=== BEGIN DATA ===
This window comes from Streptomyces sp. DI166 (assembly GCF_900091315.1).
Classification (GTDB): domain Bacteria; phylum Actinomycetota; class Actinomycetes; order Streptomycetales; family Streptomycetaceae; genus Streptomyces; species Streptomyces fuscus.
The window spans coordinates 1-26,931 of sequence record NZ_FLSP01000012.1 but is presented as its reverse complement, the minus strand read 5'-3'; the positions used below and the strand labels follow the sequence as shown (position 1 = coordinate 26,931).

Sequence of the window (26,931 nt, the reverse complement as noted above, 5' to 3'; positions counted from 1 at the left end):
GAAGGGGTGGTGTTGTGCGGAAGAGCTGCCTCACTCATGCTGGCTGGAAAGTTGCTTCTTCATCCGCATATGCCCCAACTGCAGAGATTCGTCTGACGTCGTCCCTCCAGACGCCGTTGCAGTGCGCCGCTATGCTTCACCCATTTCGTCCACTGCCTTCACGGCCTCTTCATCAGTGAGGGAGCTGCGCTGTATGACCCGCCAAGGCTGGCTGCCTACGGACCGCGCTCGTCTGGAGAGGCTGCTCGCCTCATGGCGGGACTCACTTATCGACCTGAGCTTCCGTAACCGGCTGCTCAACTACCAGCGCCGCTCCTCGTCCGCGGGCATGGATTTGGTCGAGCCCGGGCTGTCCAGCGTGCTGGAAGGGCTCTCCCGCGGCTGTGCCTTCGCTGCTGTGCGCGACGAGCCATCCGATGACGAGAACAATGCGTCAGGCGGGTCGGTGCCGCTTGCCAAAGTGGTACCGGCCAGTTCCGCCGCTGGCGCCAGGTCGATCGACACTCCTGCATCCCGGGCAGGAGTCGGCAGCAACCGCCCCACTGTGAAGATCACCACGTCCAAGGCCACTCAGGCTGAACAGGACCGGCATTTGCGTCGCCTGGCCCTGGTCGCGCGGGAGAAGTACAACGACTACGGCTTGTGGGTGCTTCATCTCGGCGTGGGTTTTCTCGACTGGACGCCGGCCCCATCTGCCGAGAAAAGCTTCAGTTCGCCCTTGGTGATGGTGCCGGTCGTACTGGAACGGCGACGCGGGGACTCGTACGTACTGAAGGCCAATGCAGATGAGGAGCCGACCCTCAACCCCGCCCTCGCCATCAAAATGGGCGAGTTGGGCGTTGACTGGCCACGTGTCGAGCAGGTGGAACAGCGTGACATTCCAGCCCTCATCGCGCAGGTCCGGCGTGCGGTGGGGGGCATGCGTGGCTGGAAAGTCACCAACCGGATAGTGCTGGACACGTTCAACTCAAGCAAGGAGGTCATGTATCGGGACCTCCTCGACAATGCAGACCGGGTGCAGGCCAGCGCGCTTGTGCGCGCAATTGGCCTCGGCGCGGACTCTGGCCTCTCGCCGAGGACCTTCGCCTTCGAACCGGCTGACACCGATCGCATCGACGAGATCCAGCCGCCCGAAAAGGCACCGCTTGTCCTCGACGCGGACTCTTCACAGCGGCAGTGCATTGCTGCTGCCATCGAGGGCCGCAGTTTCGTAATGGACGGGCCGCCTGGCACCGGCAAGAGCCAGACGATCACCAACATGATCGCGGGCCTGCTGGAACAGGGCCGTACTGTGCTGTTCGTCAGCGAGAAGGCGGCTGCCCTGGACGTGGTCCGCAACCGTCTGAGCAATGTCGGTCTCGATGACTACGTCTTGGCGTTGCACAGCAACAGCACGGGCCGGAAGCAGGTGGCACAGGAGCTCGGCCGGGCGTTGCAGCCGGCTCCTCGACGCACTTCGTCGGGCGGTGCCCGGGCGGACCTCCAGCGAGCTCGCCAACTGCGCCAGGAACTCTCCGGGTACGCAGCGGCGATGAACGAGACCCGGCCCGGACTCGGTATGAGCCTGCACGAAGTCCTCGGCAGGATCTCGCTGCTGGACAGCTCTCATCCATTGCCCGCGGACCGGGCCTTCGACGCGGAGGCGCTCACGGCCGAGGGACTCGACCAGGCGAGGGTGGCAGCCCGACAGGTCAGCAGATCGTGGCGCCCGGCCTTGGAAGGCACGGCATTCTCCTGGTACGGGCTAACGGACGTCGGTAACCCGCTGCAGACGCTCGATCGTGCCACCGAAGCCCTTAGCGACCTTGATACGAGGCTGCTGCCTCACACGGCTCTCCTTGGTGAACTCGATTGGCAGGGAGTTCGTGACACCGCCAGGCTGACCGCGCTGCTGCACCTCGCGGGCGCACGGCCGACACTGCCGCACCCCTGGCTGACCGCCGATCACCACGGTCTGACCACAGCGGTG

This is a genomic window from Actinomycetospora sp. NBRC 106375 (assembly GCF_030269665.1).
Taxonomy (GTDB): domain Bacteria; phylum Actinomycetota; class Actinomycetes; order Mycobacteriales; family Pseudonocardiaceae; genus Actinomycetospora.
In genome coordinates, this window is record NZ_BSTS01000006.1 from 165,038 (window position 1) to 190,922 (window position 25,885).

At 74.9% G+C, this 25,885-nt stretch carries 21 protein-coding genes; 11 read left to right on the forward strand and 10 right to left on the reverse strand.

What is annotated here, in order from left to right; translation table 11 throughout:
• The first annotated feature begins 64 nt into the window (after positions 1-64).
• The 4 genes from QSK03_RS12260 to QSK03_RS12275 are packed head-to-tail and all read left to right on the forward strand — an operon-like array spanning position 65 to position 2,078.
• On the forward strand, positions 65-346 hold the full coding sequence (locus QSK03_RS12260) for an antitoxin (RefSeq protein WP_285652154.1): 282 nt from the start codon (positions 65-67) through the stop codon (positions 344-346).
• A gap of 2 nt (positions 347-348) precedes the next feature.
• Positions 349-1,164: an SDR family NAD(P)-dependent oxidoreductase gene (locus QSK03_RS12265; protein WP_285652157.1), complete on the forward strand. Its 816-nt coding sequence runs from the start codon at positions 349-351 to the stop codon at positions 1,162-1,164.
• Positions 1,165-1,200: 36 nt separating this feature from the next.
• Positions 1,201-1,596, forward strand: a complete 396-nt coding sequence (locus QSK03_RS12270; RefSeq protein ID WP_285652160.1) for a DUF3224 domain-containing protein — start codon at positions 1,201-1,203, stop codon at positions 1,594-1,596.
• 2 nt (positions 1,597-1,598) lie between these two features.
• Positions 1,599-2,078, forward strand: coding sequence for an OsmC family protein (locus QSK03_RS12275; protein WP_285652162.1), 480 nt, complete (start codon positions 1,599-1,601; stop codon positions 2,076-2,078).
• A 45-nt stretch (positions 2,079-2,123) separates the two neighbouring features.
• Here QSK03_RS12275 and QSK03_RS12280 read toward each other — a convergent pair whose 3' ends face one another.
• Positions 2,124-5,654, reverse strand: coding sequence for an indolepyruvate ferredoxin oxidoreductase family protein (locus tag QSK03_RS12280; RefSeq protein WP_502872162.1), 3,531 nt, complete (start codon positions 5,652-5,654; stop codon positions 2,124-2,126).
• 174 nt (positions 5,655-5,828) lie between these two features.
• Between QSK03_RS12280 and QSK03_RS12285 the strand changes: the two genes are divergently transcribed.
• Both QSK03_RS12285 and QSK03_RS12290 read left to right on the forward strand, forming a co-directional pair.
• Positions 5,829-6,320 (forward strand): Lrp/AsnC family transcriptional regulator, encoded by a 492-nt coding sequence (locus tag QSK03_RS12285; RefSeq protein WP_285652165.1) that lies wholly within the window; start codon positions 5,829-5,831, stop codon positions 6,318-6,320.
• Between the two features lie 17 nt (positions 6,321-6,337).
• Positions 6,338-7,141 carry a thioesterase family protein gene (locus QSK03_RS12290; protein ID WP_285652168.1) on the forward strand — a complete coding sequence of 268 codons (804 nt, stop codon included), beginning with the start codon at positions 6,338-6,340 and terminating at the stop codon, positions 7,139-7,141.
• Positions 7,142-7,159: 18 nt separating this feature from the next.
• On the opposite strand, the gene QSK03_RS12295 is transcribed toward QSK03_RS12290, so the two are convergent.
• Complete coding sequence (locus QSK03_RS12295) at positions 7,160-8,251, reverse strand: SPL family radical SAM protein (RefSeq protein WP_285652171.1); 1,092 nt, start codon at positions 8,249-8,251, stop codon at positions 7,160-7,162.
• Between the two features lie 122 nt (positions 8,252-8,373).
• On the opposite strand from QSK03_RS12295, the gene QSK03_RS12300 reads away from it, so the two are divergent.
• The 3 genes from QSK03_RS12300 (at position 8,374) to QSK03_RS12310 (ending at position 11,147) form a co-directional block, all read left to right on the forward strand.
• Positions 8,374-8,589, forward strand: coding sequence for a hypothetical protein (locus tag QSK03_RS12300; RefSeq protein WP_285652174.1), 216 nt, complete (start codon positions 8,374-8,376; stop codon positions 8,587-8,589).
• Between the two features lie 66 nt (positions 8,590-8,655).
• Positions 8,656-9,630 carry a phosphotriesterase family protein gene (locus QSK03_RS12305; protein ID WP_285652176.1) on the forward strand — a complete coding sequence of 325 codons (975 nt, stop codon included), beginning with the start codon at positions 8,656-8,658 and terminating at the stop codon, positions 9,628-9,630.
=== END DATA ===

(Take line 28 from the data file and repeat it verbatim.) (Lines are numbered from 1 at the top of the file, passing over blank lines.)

• Positions 6,338-7,141 carry a thioesterase family protein gene (locus QSK03_RS12290; protein ID WP_285652168.1) on the forward strand — a complete coding sequence of 268 codons (804 nt, stop codon included), beginning with the start codon at positions 6,338-6,340 and terminating at the stop codon, positions 7,139-7,141.